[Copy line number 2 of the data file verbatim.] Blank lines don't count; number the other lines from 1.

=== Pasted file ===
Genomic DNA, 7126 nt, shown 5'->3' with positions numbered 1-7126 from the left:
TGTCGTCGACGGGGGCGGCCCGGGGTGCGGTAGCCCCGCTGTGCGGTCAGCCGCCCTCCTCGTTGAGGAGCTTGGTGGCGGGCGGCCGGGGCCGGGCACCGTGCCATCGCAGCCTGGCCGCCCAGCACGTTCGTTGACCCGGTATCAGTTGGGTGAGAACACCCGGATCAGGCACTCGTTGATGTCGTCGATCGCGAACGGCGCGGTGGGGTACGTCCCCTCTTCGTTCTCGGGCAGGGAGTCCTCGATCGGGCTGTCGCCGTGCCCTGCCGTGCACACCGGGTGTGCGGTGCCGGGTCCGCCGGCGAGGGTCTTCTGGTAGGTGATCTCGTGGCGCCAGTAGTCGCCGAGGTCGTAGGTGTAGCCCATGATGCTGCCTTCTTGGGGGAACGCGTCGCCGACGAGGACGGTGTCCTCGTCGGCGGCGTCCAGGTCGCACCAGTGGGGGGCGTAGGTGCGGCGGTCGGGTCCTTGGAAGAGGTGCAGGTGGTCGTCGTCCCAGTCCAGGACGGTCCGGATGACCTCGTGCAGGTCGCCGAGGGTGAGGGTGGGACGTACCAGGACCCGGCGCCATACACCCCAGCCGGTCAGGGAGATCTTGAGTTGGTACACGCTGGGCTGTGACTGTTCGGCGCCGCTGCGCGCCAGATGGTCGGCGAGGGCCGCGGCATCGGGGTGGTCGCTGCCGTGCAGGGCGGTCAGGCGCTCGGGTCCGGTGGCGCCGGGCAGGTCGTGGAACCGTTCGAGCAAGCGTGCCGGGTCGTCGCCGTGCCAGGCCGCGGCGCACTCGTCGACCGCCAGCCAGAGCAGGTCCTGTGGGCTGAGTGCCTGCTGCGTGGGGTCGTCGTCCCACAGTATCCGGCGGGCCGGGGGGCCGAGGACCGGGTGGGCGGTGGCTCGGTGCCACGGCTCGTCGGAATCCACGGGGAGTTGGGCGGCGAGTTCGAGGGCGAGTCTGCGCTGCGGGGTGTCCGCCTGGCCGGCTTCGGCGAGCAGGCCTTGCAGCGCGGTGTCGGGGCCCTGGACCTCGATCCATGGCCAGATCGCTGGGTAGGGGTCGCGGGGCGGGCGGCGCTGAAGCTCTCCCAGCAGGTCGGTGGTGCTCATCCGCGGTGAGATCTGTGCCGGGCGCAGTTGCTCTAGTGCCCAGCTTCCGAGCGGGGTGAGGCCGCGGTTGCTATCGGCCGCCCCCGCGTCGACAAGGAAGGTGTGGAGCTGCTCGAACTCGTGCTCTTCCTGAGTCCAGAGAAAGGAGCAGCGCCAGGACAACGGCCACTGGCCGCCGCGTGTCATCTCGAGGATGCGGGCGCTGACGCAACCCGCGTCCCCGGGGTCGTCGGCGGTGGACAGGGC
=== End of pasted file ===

TGTCGTCGACGGGGGCGGCCCGGGGTGCGGTAGCCCCGCTGTGCGGTCAGCCGCCCTCCTCGTTGAGGAGCTTGGTGGCGGGCGGCCGGGGCCGGGCACCGTGCCATCGCAGCCTGGCCGCCCAGCACGTTCGTTGACCCGGTATCAGTTGGGTGAGAACACCCGGATCAGGCACTCGTTGATGTCGTCGATCGCGAACGGCGCGGTGGGGTACGTCCCCTCTTCGTTCTCGGGCAGGGAGTCCTCGATCGGGCTGTCGCCGTGCCCTGCCGTGCACACCGGGTGTGCGGTGCCGGGTCCGCCGGCGAGGGTCTTCTGGTAGGTGATCTCGTGGCGCCAGTAGTCGCCGAGGTCGTAGGTGTAGCCCATGATGCTGCCTTCTTGGGGGAACGCGTCGCCGACGAGGACGGTGTCCTCGTCGGCGGCGTCCAGGTCGCACCAGTGGGGGGCGTAGGTGCGGCGGTCGGGTCCTTGGAAGAGGTGCAGGTGGTCGTCGTCCCAGTCCAGGACGGTCCGGATGACCTCGTGCAGGTCGCCGAGGGTGAGGGTGGGACGTACCAGGACCCGGCGCCATACACCCCAGCCGGTCAGGGAGATCTTGAGTTGGTACACGCTGGGCTGTGACTGTTCGGCGCCGCTGCGCGCCAGATGGTCGGCGAGGGCCGCGGCATCGGGGTGGTCGCTGCCGTGCAGGGCGGTCAGGCGCTCGGGTCCGGTGGCGCCGGGCAGGTCGTGGAACCGTTCGAGCAAGCGTGCCGGGTCGTCGCCGTGCCAGGCCGCGGCGCACTCGTCGACCGCCAGCCAGAGCAGGTCCTGTGGGCTGAGTGCCTGCTGCGTGGGGTCGTCGTCCCACAGTATCCGGCGGGCCGGGGGGCCGAGGACCGGGTGGGCGGTGGCTCGGTGCCACGGCTCGTCGGAATCCACGGGGAGTTGGGCGGCGAGTTCGAGGGCGAGTCTGCGCTGCGGGGTGTCCGCCTGGCCGGCTTCGGCGAGCAGGCCTTGCAGCGCGGTGTCGGGGCCCTGGACCTCGATCCATGGCCAGATCGCTGGGTAGGGGTCGCGGGGCGGGCGGCGCTGAAGCTCTCCCAGCAGGTCGGTGGTGCTCATCCGCGGTGAGATCTGTGCCGGGCGCAGTTGCTCTAGTGCCCAGCTTCCGAGCGGGGTGAGGCCGCGGTTGCTATCGGCCGCCCCCGCGTCGACAAGGAAGGTGTGGAGCTGCTCGAACTCGTGCTCTTCCTGAGTCCAGAGAAAGGAGCAGCGCCAGGACAACGGCCACTGGCCGCCGCGTGTCATCTCGAGGATGCGGGCGCTGACGCAACCCGCGTCCCCGGGGTCGTCGGCGGTGGACAGGGC